Replacing conventional oil There isn't anything conceivable that could replace conventional oil, in the same quantity and energy density: We can't mine oil sands in sufficient quantity because there isn't enough water to process them. We can't grow bio-fuels because there would be no land left to grow food. Solar, hydro, wind, and geothermal don't yield enough energy. Hydrogen (from water) takes more energy to make than it can yield. Coal has massive climate change implications and supply will peak soon too. Nuclear too little too late and is a derivative of oil. Source: Miller, BP Exploration UK, Jan 2004
Energy security Where will Britain get its energy? From Russia with love ? Invade an oil rich country ? Cosy up to dictatorships ?
The economic overlay In unit of energy extracted 100 units of oil. Today 1 unit of energy extracts only 5 units of oil. When the ratio reaches 1:1 it will no longer be worth extracting. Day of reckoning for massive global financial debt has only been postponed and deepened by printing money…
The economic overlay We have borrowed from our own future - economically and environmentally. We will have to manage with much less oil - and less wealth Many people have a sense of entitlement: less and austerity do not go down well:
Initial symptoms of Peak Oil awareness… Denial A sense of bewilderment FearDepression Outbreaks of nihilism Irrational grasping at unfeasible solutions
Cultural visions Visions of a future without cheap oil tend to fall into two camps: Techno-Utopia Something wonderful will happen and well discover an everlasting source of energy. Or Armageddon Or Armageddon A mad dash by nations to secure resources. A mad dash by nations to secure resources. Wars. Pestilence. Wars. Pestilence. Economic collapse Economic collapse Climate catastrophe Climate catastrophe
Adapted from D. Lerch, Post Carbon Institute
So what will happen here … as energy becomes scarce…? Transport and land use will change Energy consumption will change The community – where it works and plays - will change Changes will be driven by near–term shocks… …but we can begin to reduce our vulnerability NOW !
Layers of necessary action….. Global Protocols CO2 quotas (Contraction and Convergenc e) Kyoto and new international agreements National - rationing - carbon caps Community Transition towns, cities, villages, Personal Reassessment, Reconnection and Responsibility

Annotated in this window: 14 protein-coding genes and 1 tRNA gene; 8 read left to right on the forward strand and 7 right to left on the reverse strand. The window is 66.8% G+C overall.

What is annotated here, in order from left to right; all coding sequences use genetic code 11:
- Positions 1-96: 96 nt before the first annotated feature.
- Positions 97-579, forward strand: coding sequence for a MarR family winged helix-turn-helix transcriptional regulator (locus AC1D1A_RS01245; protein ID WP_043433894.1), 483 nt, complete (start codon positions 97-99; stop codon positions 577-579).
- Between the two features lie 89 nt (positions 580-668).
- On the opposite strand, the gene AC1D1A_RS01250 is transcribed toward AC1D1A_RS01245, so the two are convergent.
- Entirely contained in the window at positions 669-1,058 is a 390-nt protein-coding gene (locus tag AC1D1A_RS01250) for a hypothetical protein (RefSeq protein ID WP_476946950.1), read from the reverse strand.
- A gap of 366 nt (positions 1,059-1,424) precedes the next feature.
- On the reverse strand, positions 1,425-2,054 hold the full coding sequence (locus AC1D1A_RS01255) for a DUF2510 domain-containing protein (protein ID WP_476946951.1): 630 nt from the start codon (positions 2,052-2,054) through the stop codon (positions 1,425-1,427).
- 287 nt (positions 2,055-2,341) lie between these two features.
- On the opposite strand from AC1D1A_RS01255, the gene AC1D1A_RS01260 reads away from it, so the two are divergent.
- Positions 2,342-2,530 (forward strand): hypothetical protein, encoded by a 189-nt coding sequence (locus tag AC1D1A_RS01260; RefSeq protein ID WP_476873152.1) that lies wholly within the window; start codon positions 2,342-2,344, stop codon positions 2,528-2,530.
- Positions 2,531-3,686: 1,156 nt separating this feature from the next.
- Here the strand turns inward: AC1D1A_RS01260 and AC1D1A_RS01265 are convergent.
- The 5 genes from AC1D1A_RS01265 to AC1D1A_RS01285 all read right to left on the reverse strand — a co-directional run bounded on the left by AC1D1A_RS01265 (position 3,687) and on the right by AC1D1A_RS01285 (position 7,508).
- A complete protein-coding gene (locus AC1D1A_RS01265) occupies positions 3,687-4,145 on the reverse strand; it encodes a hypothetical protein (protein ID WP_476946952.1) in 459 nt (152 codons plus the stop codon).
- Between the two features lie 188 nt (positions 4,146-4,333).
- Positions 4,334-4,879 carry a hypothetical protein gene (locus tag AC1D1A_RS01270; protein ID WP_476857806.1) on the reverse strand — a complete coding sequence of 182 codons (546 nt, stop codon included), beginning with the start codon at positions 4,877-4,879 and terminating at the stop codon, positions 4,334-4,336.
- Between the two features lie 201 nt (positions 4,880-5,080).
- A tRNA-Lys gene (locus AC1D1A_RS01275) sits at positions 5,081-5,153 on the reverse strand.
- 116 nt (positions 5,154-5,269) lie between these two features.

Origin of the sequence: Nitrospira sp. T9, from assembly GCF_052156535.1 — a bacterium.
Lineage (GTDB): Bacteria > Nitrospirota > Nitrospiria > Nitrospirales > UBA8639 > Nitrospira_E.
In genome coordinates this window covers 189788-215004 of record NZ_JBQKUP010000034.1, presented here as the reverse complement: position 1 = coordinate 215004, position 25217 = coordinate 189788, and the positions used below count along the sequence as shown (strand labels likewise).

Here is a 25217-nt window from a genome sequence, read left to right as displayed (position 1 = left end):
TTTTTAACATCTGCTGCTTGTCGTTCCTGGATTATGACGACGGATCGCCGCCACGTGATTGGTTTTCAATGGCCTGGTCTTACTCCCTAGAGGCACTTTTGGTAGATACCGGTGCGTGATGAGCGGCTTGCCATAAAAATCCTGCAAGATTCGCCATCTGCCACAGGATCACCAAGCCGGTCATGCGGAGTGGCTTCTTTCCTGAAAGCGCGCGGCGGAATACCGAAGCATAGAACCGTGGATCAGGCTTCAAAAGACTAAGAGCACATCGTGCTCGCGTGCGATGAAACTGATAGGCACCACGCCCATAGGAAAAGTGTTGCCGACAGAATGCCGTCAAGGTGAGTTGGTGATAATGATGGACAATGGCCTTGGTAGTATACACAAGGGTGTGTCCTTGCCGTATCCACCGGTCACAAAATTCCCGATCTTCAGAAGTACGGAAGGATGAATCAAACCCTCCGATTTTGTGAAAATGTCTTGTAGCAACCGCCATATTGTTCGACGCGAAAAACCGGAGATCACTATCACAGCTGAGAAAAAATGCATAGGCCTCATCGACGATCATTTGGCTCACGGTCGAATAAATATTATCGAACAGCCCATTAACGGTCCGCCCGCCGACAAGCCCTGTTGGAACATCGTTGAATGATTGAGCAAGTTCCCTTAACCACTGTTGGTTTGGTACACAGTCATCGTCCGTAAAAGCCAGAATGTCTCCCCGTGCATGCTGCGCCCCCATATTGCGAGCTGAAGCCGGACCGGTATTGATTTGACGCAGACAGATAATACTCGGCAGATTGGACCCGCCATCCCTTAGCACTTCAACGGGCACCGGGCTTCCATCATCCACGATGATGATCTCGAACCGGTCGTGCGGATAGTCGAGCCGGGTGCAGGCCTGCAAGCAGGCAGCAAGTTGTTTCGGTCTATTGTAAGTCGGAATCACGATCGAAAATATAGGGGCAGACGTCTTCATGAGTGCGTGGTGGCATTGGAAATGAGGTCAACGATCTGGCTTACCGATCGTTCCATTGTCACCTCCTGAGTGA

What future do you imagine ? What future do you imagine ? Continued mass consumerism ? Ready availability of everything you have today, and more… …for ever ? Oil price spikes and crises – affecting everything ? One car per street ? Solar panels on every roof ? Where will our food come from ?
Communities are building resilience to the problems right NOW…eg, Ashby-de-La Zouch (Ashby 2020) Bristol City (Peak Oil report, food mapping, 2020 goal) Totnes (Energy Descent Action Plan) Somerset County Council (Resolution and Peak oil training for all staff) Ashton Hayes, Cheshire - see their award winning film
What might local resilience look like ? Food Rapid expansion of local food production Reduction of fossil fuel use in the food system, Local food networks bringing producers and consumers together.Education Smaller local schools (secondary school back in Melbourne ?)Smaller local schools (secondary school back in Melbourne ?) Emphasis on vocational subjects, building, cooking, horticulture ?Emphasis on vocational subjects, building, cooking, horticulture ? Healthcare Local healthcare centres and the local production of medicines ?
Oil-resilient transport Locally produced, renewable fuels (such as biogas or renewable electricity) in public transport ? Fewer people able to afford private cars ? Shift from private to public transport, share-schemes, cycling and walking. Expansion of existing programmes – especially where low cost
Community supported agriculture eg, Whetstone, Leicestershire Growing food in gardens and common land (eg school grounds – like Silverhill School, Mickleover ) Reducing food vulnerability ?